Other than a few retardedly hard chase scenes, the game is trivial. Find the annoying camera angle which shows you the blinking item, pick up all blinking items, go through your inventory and give everything to the Gang, find the one item you missed in some back corner, get chased, beat level. There are only four levels, so a night of hard playing will get you through the entire thing. The major difficulty of Classic Creep Capers is handling the terrible, terrible control scheme. That, and bothering to play the game at all.

Game Mechanics:

Look at Classic Creep Capers as an excellent example of ďHow Not To Control A Game That Changes Camera Angles.Ē Using a Resident Evil-style camera, Classic Creep Capers uses a relative-to-screen control mechanism. Until you walk into another room -- at this point, the scheme doesnít change to the new room. This is to keep you from getting confused, I suppose, but it ends up being much worse. Walk through a succession of rooms, and youíll find yourself pressing right on the analog stick to go up and left, or other such nonsensical settings. Letting go of the stick reverts control to relative-to-screen, but when youíre getting chased by the Bad Guy that cheats and moves faster than you, you donít have time to let the controls revert. Itís awful, awful, awful, and unfun. The rest of the controls are easy enough -- one key to pull up inventory, a cancel button, and a use button. The main menu conspicuously lacks a Load option, instead forcing you to go under Options to load. Eh? The rest of the menus are easy enough to navigate, although the only one youíll see with any regularity is the save/load screen.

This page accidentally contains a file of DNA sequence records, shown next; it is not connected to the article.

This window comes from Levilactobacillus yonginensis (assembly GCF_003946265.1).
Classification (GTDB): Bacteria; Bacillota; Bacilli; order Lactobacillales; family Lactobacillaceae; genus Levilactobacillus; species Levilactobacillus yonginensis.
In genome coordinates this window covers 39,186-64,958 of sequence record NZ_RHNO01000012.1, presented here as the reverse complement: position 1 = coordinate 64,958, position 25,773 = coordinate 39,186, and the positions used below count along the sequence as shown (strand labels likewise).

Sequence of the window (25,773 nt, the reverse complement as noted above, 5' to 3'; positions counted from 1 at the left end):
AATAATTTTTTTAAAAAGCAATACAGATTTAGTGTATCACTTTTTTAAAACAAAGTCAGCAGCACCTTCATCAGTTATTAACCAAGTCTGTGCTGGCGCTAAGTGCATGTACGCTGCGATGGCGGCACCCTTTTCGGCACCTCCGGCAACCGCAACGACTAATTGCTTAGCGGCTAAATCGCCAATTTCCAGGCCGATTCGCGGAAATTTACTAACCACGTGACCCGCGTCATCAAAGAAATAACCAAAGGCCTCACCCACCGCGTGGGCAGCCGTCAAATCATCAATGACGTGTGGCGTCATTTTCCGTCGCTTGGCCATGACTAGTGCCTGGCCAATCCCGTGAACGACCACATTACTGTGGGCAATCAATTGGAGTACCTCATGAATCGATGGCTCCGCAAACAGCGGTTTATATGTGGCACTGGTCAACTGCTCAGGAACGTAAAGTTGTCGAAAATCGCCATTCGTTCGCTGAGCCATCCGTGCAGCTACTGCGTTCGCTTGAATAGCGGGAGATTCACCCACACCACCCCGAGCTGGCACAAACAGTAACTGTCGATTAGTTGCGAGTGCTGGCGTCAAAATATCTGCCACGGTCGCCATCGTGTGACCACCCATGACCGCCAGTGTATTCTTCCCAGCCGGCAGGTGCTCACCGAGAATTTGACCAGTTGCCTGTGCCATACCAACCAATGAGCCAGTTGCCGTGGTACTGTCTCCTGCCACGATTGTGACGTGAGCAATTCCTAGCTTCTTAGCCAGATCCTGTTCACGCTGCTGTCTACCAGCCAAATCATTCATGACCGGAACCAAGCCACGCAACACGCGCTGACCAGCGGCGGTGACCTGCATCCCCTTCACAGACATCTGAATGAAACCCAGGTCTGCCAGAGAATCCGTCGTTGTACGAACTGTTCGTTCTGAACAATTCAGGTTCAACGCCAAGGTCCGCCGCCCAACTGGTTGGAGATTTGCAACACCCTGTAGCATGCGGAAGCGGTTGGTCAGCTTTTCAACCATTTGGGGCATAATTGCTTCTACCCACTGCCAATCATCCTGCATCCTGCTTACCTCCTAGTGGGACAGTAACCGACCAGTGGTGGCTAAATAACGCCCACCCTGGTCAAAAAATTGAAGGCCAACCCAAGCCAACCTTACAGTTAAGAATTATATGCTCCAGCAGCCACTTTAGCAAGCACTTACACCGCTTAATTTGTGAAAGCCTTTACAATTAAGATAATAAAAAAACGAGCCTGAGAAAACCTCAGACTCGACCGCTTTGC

While the last level is somewhat amusing, the rest of Scooby-Doo!: Classic Creep Capers just doesnít stack up. Boring gameplay, horrible controls, and a lack of much of the charm that is Scooby-Doo makes for a title that even die-hard Scooby fans should consider passing on. Rent it, perhaps, and see if Classic Creep Capers is your cup of tea -- chances are great, however, that itís not.

-Sunfall to-Ennien, GameVortex Communications
AKA Phil Bordelon

Nintendo 64 Toy Story 2 Nintendo 64 Rally Challenge 2000

Game Vortex :: PSIllustrated